Metal Knight

Christopher Lee

Charlemagne Productions, 2014

REVIEW BY: Duke Egbert


If you dig into the Eternal Archives of the DV, you will find out that there are six artists surnamed Lee that we have covered.

Oh, heck, let’s do a seventh. Gods know it’s going to be interesting.

Christopher Lee, former secret agent and assassin, mountain climber, professional vampire, Hammer studio staple, Saruman, Sith lord, and all around Most Interesting Man In The World, also had a musical career. If you’re unaware of this, hold on to your hats.

Lee did three CDs of symphonic metal as the vocalist.my_heart_sings_the_harmony_web_ad_alt_250

We’re going to look at his last release, 2014’s Metal Knight, an EP of—swear to the gods—metal covers of Broadway, opera, and Frank Sinatra. If that doesn’t scare you away, keep reading, because it only gets weirder.

There are just four songs on this EP in practicality, though there are three more tracks that are longer versions of the initial songs. The first two, “I Don Quixote” and “The Impossible Dream,” are from the musical The Man Of La Mancha. Lee does a credible job with both; he seems to have a personal identification with Don Quixote, who he says “is the most metal fictional character that I know.” I’m… not sure what to say to that, except to say that these two songs are bona fide and Lee’s voice is as pleasant singing as it is speaking.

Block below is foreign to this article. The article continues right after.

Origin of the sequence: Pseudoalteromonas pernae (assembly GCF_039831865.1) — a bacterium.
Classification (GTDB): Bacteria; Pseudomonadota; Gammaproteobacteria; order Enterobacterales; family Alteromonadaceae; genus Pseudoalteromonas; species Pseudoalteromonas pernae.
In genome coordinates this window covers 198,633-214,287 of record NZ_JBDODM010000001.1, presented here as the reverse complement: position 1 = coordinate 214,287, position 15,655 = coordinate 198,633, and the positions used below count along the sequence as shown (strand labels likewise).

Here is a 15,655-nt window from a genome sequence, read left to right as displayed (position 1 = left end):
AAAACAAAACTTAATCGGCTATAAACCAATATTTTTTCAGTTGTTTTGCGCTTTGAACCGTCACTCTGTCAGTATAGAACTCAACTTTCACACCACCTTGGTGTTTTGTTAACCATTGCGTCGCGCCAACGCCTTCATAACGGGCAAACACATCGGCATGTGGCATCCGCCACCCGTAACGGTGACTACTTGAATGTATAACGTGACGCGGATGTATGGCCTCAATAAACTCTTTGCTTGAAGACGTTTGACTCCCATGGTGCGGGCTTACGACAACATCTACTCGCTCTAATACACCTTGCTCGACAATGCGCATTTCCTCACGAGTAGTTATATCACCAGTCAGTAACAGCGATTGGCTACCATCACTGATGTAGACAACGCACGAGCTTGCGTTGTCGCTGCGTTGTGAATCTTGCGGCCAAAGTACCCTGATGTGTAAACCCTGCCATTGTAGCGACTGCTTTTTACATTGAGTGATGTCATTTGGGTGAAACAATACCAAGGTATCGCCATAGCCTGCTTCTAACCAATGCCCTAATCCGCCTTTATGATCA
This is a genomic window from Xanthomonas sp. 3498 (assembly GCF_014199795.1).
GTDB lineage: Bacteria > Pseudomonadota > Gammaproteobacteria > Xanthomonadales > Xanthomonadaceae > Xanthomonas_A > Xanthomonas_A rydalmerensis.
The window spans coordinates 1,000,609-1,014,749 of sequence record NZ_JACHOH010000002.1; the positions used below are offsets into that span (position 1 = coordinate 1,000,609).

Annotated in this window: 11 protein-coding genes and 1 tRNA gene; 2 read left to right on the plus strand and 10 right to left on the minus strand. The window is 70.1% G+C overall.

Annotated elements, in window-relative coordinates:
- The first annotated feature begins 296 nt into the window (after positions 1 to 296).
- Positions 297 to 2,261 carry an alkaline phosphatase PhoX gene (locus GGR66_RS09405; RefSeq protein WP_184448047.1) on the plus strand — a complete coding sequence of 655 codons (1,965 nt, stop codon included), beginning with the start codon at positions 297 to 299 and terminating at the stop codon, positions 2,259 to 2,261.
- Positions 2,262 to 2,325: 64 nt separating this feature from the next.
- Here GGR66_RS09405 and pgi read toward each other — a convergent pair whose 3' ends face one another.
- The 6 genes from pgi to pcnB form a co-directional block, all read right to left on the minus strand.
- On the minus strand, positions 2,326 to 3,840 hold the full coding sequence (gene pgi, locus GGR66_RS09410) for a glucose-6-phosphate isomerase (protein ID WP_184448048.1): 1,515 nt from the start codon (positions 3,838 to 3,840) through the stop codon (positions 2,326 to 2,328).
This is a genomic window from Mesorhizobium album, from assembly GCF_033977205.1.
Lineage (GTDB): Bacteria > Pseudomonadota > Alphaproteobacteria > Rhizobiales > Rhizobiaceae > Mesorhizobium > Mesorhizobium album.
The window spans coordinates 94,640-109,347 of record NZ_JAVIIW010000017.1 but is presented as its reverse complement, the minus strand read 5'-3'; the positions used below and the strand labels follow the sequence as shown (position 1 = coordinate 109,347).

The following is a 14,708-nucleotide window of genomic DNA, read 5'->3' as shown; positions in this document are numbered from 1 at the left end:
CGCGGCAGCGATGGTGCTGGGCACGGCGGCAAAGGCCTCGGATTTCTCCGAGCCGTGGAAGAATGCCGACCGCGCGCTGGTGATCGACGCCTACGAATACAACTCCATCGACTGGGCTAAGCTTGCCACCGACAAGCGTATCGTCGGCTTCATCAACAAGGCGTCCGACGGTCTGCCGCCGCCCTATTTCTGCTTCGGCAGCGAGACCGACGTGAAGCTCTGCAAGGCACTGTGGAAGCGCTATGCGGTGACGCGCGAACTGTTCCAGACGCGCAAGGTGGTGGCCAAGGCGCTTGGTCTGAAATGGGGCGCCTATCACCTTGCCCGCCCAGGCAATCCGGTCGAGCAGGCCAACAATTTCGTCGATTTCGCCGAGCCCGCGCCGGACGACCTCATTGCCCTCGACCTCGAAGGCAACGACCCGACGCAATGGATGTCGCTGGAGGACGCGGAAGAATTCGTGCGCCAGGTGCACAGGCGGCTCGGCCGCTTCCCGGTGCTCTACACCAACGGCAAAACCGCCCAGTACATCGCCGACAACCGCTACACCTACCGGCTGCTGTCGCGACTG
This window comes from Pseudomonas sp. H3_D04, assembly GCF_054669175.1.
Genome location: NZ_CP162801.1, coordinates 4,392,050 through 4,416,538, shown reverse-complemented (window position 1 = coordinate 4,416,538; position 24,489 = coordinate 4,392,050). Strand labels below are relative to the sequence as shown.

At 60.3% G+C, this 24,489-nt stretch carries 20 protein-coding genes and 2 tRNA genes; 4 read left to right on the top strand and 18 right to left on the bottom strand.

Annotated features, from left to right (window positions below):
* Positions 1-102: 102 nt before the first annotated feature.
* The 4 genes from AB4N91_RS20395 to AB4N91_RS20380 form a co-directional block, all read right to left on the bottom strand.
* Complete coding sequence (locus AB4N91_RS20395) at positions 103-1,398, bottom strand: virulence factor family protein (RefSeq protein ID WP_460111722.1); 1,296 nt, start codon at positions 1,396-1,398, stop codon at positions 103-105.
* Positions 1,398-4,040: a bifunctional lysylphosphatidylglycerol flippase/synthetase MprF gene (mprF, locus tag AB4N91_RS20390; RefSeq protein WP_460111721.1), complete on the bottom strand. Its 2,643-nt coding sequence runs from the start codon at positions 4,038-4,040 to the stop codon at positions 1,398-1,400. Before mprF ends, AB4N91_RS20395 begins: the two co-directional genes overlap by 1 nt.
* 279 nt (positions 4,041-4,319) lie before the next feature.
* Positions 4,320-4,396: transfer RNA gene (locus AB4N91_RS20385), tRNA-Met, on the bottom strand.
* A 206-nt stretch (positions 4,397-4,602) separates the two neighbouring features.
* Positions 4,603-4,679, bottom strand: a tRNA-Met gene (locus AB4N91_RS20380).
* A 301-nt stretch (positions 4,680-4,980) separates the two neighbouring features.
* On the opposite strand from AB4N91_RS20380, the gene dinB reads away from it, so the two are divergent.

Putting aside the third track for a moment, we consider his metal version of “My Way.” Dudes, dudettes, and others, I would never in a million years think of doing “My Way” as a metal song, but damned if it doesn’t work. Lee’s vocals on this song, half sung, half spoken, have real passion and force to them; it’s hard to remember that Sir Christopher was ninety-freaking-one when he recorded this. It works. It works well.

Unfortunately, his version of “Toreador Song” from the opera Carmen is another story. I’m sure he handpicked every song on this EP, and I’m sure he wanted to do this one. However, the bombast of the music and the ebullience of Lee’s vocals don’t mix, and there are some songs that should never be metalized. This would be one of those.

Metal Knight is more than a curiosity or a publicity stunt. Lee has genuine metal cred, and he mostly pulls it off. Definitely worth checking out.

Rating: B-

User Rating: Not Yet Rated



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